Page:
'It is time for change': Ex-cop says recreational drugs should be legal
As a tough former undercover police sergeant, Neil Woods knows how badly drugs can damage communities.
He spent 14 years putting some of Britain's most dangerous drug dealers behind bars - including some from the West Midlands.
It may surprise you, then, that Neil is an active campaigner for legalising and regulating recreational drug use in Britain.
And his argument is an interesting one.
Neil, aged 49, spoke to the Express & Star this week – as a group of MPs suggested recreational cannabis could legalised in the UK within five years.
Having retired from policing, he is now a member of Law Enforcement Action Partnership, an international organisation which campaigns for a change in drug laws.
He argues that criminalising drugs actually empowers drug-dealers and fuels violence on the streets.
"It is far easier for our young to get hold of cannabis and other drugs than it is alcohol, because drug dealers don’t ask for ID," he said.
Like the 'Wild West'
"It is the Wild West out there. We need to get drugs under control to protect our young both from drugs and from the contact with criminal markets.
"Adult use has to be regulated to make our communities safer and to protect our young.
"Every drug is more harmful because criminals decide what goes in them and who they’re sold to.
"If you catch a burglar, burglaries go down, because there are a limited number of people willing to risk that crime.
"Arrest a drug dealer and you merely create an opportunity for two more. This opportunity is often fought over, and this is a major driver for violence on our streets."
His point is that the drugs black markets offers lucrative opportunities for criminals to make fast money.
Its creates a viscous cycle where drug-dealers only get bolder and more violent in order to evade the law.
And in turn the vulnerable in society are exploited to violence and the obvious, damaging, health issues from taking drugs.
'War on drugs'
These points are what he writes in his book Good Cop Bad War - a thrilling account on the frontline on what he dubs "the war on drugs".
"As a former police officer I can say that it is drug policy that has the big impact on communities rather that the drugs," he said.
"It is the illicit nature of the markets that cause the problem. Drugs are a health issue. By giving the market to organised crime, society has abandoned those people who need help with drugs to the exploitation of gangsters.
"Banning drugs has made them stronger, and more varied."
This week , the Express & Star revealed that West Midlands Police has seized almost £80 million of cannabis from raiding drug farms in the Black Country over the past five years.
That figure was an eye-watering sum. But this was dwarfed by the overall cost to the tax-payer. A whopping £1.4billion is spent on dealing with the impact of drugs in the West Midlands each year, according to the office of Police and Crime Commissioner David Jamieson.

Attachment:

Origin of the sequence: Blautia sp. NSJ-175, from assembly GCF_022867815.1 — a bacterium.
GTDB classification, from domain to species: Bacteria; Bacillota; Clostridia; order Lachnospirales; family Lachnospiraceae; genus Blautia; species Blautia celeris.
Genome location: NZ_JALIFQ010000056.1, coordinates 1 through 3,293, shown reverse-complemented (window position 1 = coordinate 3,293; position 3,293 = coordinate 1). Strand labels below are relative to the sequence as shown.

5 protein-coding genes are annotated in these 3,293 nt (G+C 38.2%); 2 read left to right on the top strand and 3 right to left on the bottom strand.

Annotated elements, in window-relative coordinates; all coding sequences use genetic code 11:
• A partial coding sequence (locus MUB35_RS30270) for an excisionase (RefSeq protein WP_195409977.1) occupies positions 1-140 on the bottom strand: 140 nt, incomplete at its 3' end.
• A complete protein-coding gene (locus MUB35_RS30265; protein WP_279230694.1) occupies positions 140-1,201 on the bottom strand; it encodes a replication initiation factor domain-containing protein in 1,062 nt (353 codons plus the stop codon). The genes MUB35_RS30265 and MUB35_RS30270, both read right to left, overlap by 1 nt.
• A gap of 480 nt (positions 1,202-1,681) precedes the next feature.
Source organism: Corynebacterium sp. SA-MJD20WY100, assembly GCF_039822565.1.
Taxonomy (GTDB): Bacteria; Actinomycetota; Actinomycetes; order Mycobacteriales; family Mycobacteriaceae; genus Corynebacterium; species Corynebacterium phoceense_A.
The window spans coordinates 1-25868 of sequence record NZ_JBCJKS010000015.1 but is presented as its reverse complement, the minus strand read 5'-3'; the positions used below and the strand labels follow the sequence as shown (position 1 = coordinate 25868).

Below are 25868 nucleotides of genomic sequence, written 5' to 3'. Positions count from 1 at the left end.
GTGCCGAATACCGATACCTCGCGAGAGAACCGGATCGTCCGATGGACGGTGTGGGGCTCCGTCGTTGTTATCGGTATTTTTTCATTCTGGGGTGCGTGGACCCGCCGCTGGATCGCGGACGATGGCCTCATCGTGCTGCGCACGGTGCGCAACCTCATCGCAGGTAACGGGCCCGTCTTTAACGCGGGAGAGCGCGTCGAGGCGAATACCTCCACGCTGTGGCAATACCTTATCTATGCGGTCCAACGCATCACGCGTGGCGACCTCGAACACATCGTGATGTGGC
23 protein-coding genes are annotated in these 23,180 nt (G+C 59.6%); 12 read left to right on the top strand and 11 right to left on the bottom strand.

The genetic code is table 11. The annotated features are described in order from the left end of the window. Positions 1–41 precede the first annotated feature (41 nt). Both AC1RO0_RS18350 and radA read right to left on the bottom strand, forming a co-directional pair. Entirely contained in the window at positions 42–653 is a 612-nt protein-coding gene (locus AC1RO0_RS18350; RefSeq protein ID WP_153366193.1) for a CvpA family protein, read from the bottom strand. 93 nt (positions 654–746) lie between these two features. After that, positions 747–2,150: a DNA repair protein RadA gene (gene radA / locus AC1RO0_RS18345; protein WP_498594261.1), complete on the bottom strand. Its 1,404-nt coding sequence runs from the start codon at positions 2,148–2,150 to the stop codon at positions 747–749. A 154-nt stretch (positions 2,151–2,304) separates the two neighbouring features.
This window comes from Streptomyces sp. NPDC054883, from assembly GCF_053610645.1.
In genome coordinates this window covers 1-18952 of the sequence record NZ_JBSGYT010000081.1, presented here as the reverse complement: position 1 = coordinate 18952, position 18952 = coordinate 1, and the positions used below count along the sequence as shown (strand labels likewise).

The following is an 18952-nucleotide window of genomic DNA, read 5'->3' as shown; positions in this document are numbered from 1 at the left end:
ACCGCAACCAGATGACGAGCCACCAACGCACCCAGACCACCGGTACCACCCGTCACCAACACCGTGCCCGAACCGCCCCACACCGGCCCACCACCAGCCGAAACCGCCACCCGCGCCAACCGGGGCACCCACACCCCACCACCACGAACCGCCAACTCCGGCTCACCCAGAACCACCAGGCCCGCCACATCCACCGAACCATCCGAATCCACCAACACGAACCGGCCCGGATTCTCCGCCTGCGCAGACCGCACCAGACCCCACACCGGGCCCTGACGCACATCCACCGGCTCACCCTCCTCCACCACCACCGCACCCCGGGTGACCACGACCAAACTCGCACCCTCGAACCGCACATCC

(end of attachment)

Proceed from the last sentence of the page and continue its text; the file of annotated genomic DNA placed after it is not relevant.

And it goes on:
Some of that cash is spent on police resources directly. And Neil argues that money is wasted.
"Police never reduce the size of the market," he said. "So that is not only wasted resources, it’s actually fuelling the increase in violence.
"That might seem counter-intuitive, but think about it, the police are just getting rid of the competition for the more successful gangsters.
"Before drugs were banned in the UK there was no link at all between drugs and crime. A different approach is overdue."
The tentacles of drug networks spread far and wide from inner cities into rural communities, such as Shropshire, in cases what have become known as county lines. Here, smaller criminals are recruited to run drugs for larger dealers.
He said: "I didn’t work in conventional policing in the West Midlands but I did investigate Birmingham gangs as an undercover operative.
"I put lots of Birmingham gangsters behind bars, but the next gangs are always willing to be more violent than the last.
"County lines drug dealing exists because of police success. It is the natural strategic response to police catching the adult dealers. How bad do things have to get before we change direction? We can win this war by declaring peace. Trust me, the people who really don’t want that are the gangsters making the money."
In his career as an undercover police officer, Neil befriended and gained the trust of some of Britain's most violent criminals.
He took part in countless undercover operations around the country. But as time went on, from one operation to the next, Neil begin to see that the UK law on drugs was fuelling violence and social problems.
He became at odds with how the police and UK government approached this and left the police force.
He joined the UN-accredited Law Enforcement Action Partnership, known as LEAP UK in this country, which is made up of other like-minded people.
Neil added: "It’s not just me that observes this situation and is calling for change.
"We are police and wider law enforcement figures who have seen the chaos and futility of the drug war. And we are growing rapidly. When experienced voices from the frontline of the drug war we should be listened to."